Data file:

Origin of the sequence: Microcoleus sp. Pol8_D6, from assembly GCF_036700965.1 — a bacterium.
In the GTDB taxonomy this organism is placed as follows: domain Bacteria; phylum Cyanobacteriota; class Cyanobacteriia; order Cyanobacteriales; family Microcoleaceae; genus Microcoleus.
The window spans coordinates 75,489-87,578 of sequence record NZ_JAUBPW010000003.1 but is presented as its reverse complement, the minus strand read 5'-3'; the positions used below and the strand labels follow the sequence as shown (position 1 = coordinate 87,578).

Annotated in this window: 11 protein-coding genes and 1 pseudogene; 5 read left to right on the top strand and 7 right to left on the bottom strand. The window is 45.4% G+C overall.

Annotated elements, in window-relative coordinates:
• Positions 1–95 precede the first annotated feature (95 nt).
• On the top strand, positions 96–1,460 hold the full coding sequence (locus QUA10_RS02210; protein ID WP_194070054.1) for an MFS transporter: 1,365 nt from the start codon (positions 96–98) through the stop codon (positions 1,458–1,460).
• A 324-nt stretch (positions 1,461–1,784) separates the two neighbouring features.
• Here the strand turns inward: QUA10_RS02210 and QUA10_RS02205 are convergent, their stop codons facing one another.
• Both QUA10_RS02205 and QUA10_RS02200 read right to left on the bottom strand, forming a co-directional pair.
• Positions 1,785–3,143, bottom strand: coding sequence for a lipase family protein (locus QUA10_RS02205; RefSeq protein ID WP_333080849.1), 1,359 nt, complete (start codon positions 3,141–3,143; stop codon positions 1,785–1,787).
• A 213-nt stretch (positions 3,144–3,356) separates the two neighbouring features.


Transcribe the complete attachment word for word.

Origin of the sequence: Microcoleus sp. Pol8_D6, from assembly GCF_036700965.1 — a bacterium.
In the GTDB taxonomy this organism is placed as follows: domain Bacteria; phylum Cyanobacteriota; class Cyanobacteriia; order Cyanobacteriales; family Microcoleaceae; genus Microcoleus.
The window spans coordinates 75,489-87,578 of sequence record NZ_JAUBPW010000003.1 but is presented as its reverse complement, the minus strand read 5'-3'; the positions used below and the strand labels follow the sequence as shown (position 1 = coordinate 87,578).

Annotated in this window: 11 protein-coding genes and 1 pseudogene; 5 read left to right on the top strand and 7 right to left on the bottom strand. The window is 45.4% G+C overall.

Annotated elements, in window-relative coordinates:
• Positions 1–95 precede the first annotated feature (95 nt).
• On the top strand, positions 96–1,460 hold the full coding sequence (locus QUA10_RS02210; protein ID WP_194070054.1) for an MFS transporter: 1,365 nt from the start codon (positions 96–98) through the stop codon (positions 1,458–1,460).
• A 324-nt stretch (positions 1,461–1,784) separates the two neighbouring features.
• Here the strand turns inward: QUA10_RS02210 and QUA10_RS02205 are convergent, their stop codons facing one another.
• Both QUA10_RS02205 and QUA10_RS02200 read right to left on the bottom strand, forming a co-directional pair.
• Positions 1,785–3,143, bottom strand: coding sequence for a lipase family protein (locus QUA10_RS02205; RefSeq protein ID WP_333080849.1), 1,359 nt, complete (start codon positions 3,141–3,143; stop codon positions 1,785–1,787).
• A 213-nt stretch (positions 3,144–3,356) separates the two neighbouring features.